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Saint Nicholas of Tolentino Saving a Shipwreck
Saint Nicholas of Tolentino Saving a Shipwreck, 1457
Giovanni di Paolo (Giovanni di Paolo di Grazia), Italian (active Siena)
Tempera and gold on panel with vertical grain
20 1/2 x 16 5/8 inches (52.1 x 42.2 cm)
John G. Johnson Collection, 1917
Inv. 723
[ More Details ]

Looking and Discussing

Initial Observation
Have students work as a group to create a list of everything they see in the painting. Encourage students to list colors, textures, and shapes, as well as objects.

Open Discussion
Begin an open discussion of the painting by asking students to share their first impressions of the work. Encourage students to think further by asking them if they are responding to things they can see in the painting or if they are inferring things based on what they already know. What visual information in the painting is leading them to certain conclusions or assumptions? What life experiences are informing their responses?

Directed Looking
  • Where do you think this event is occurring? How do you know?
  • What is the weather like? How do you know?
    The event is taking place during a storm—note the large waves, snapped masts, torn sails, and dark sky.
  • Where do you see people? What are they doing?
    There are people kneeling and praying on the deck of the ship, flying above the ship, and swimming below the ship.

  • This painting illustrates an event that survivors recounted in the 1400s. Can you think of a story to fit this picture?
    Tell students the story of Saint Nicholas saving a ship. Point out the details that Giovanni di Paolo included.
  • Giovanni di Paolo was known for creating highly dramatic paintings of religious stories. What elements of this painting seem dramatic?
    The dramatic elements of this painting include the dark sky and wildly fluttering broken sails, Saint Nicholas bursting through the clouds, praying passengers, mountainous waves, and the mysterious mermaid. The use of dark colors—deep greens in particular—contrasted against the bright gold surrounding Saint Nicholas, the yellow deck of the ship, and the streak of yellow across the horizon all add to the drama of this painting.
  • What did the artist do to make this painting seem three-dimensional? Look for diagonal lines, which suggest distance, and shading, which suggests rounded forms.
    Note, for example, how the waves move in diagonals towards the horizon.

Comparing
  • Find other paintings depicting supernatural events. How are they different? How are they similar?
  • Find other paintings portraying storms at sea. How are they different? How are they similar?

Further Discussion
  • Giovanni di Paolo had to choose one moment of the story of Saint Nicholas of Tolentino saving a ship. Does the moment he chose do a good job of telling the story? Why or why not?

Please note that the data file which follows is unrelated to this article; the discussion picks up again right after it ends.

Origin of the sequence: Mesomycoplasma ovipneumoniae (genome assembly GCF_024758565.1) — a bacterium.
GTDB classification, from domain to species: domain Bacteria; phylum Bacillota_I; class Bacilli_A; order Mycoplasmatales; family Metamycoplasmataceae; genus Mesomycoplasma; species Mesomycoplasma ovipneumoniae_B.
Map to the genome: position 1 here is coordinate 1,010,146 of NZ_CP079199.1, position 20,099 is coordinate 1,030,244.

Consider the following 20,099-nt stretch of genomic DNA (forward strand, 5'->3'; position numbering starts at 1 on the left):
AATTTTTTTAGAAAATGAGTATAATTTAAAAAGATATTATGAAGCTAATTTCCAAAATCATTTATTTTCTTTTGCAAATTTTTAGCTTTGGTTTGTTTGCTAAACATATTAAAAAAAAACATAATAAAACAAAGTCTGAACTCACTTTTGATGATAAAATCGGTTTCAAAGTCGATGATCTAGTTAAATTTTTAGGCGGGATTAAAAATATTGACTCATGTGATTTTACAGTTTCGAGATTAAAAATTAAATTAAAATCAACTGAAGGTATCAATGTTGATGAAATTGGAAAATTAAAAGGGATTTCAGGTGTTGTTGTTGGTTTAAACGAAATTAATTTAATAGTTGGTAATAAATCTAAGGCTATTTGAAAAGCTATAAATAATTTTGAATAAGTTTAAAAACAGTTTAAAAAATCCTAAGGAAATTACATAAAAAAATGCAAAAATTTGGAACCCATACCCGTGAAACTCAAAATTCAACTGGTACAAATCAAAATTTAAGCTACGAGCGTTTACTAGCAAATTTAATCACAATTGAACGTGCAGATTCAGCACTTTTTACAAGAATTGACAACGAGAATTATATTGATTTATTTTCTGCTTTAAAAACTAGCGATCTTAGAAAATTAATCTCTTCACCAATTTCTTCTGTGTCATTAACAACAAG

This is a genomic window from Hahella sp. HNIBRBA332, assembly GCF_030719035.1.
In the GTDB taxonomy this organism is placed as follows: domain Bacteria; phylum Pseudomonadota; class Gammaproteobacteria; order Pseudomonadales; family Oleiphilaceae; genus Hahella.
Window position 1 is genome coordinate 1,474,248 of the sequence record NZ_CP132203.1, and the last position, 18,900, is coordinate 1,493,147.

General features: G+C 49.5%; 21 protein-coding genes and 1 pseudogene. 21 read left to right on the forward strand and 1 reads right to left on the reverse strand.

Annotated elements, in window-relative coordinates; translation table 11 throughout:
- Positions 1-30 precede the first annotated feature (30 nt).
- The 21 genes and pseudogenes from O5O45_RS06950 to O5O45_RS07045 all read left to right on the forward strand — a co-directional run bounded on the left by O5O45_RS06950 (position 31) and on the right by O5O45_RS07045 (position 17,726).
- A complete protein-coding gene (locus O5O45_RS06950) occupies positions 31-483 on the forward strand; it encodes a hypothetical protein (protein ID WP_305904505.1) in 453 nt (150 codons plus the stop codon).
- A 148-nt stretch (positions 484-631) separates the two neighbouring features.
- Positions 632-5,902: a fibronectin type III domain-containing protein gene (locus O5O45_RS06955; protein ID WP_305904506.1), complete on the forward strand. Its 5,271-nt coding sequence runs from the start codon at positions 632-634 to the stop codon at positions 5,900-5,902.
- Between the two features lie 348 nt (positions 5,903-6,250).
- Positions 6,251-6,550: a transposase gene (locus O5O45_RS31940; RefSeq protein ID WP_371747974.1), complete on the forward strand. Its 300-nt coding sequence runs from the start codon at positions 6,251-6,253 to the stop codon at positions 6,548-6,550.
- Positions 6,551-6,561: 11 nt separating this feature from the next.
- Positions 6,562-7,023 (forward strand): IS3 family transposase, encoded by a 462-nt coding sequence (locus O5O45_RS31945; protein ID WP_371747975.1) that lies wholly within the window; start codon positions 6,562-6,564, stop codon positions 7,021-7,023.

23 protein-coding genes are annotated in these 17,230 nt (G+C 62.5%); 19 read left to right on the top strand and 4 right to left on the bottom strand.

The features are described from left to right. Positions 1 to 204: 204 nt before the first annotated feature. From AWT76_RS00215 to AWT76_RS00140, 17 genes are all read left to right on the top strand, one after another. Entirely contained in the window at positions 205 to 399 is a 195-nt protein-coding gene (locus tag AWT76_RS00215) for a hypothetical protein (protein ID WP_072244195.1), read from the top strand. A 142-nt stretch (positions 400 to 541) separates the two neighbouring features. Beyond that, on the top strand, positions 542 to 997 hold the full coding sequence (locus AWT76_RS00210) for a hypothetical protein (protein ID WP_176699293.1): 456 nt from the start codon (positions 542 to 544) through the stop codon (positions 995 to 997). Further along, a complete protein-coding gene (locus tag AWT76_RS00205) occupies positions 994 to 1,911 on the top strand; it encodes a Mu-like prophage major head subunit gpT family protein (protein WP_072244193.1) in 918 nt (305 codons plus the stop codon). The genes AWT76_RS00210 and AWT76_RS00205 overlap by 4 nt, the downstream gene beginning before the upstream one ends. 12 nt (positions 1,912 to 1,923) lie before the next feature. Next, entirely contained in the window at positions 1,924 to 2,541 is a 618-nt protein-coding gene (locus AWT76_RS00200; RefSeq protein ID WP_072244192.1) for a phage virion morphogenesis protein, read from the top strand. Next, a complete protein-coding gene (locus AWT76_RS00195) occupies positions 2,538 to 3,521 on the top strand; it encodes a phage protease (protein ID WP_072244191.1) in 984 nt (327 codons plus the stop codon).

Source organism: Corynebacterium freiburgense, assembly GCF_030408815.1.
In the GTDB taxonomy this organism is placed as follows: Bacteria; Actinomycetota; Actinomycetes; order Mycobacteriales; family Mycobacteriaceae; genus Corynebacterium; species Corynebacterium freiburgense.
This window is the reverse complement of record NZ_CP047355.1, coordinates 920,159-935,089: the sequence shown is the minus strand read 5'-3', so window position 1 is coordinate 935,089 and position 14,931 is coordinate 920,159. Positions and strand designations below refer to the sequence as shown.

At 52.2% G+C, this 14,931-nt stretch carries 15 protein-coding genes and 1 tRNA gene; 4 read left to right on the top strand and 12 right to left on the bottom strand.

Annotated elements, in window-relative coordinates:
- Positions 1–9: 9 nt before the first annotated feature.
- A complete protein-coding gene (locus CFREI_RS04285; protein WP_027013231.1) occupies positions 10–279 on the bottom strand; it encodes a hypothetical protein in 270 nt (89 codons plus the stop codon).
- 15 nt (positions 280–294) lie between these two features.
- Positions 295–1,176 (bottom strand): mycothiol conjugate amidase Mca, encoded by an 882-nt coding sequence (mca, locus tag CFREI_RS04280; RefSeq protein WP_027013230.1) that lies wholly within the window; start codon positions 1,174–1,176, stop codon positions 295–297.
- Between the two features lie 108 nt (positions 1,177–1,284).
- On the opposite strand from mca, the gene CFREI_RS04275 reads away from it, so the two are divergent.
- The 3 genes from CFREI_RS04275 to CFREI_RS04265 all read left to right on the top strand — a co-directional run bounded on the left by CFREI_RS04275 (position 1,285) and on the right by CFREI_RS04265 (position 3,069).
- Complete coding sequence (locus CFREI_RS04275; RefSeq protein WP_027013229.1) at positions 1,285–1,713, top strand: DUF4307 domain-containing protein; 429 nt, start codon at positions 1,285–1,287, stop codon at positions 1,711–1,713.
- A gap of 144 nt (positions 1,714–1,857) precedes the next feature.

• Discuss this work as part of a large, multi-paneled altarpiece. How would seeing this work along with other paintings about Saint Nicholas affect the way you viewed it?
  • Discuss the idea of a miracle. Are miracles still being reported today?

Activities

  • Just as Giovanni di Paolo chose one moment of a story to illustrate, have students choose a story and tell it with only one picture.
  • Giovanni di Paolo based this painting on the accounts of witnesses. Have students choose a newspaper article about an event or a description of an historical event in a book and illustrate it. Or, have students describe an event in their lives to one another to illustrate.
  • Talk about how this painting was originally part of a large altarpiece that had a central image of Saint Nicholas of Tolentino surrounded by smaller paintings depicting some of the miracles he performed. Have students create a group of pictures that tell about themselves or an historical figure of their choice.

Timeline

  • 1412 Italian architect Filippo Brunelleschi sets down the rules of linear perspective
  • 1415 Henry V defeats the French Army at Agincourt, enabling England to conquer much of France
  • 1431 Joan of Arc is burned at the stake in Rouen, France
  • 1438 Incan ruler Pachacuti establishes the dynasty that prevails until Spanish conquistadors vanquish the empire a century later
  • 1444 Kidnapped Africans sold at Portuguese slave markets
  • 1453 Turks conquer Constantinople, ending the Byzantine Empire
  • 1455 Gutenberg Bible is the first large book to be printed from movable metal type
  • 1457 Giovanni di Paolo paints the panel from an altarpiece Saint Nicholas of Tolentino Saving a Shipwreck
  • 1477 Japan’s ten-year civil war ends indecisively, century of internal wars ensues
  • 1478 Spanish Inquisition is established by Pope Sixtus IV at the request of King Ferdinand and Queen Isabella
  • 1488 Portugese navigator Bartholomeu Dias rounds the Cape of Good Hope, advancing European exploration of Africa
  • 1492 Ferdinand and Isabella conquer Granada, the last Muslim stronghold in Spain
    Christopher Columbus reaches the Americas
  • 1498 Portuguese navigator Vasco da Gama establishes a sea route from western Europe around Africa to India, opening India to direct trade with Europe
  • c. 1504 Leonardo da Vinci paints Mona Lisa
    Michelangelo carves David
  • 1513 Spanish explorer Vasco Nuñez de Balboa sights the Pacific Ocean
  • 1514 Portugal establishes trade with China
  • 1521 Spanish commander Hernando Cortés conquers the capital of the Aztec empire and establishes Mexico City
 
 

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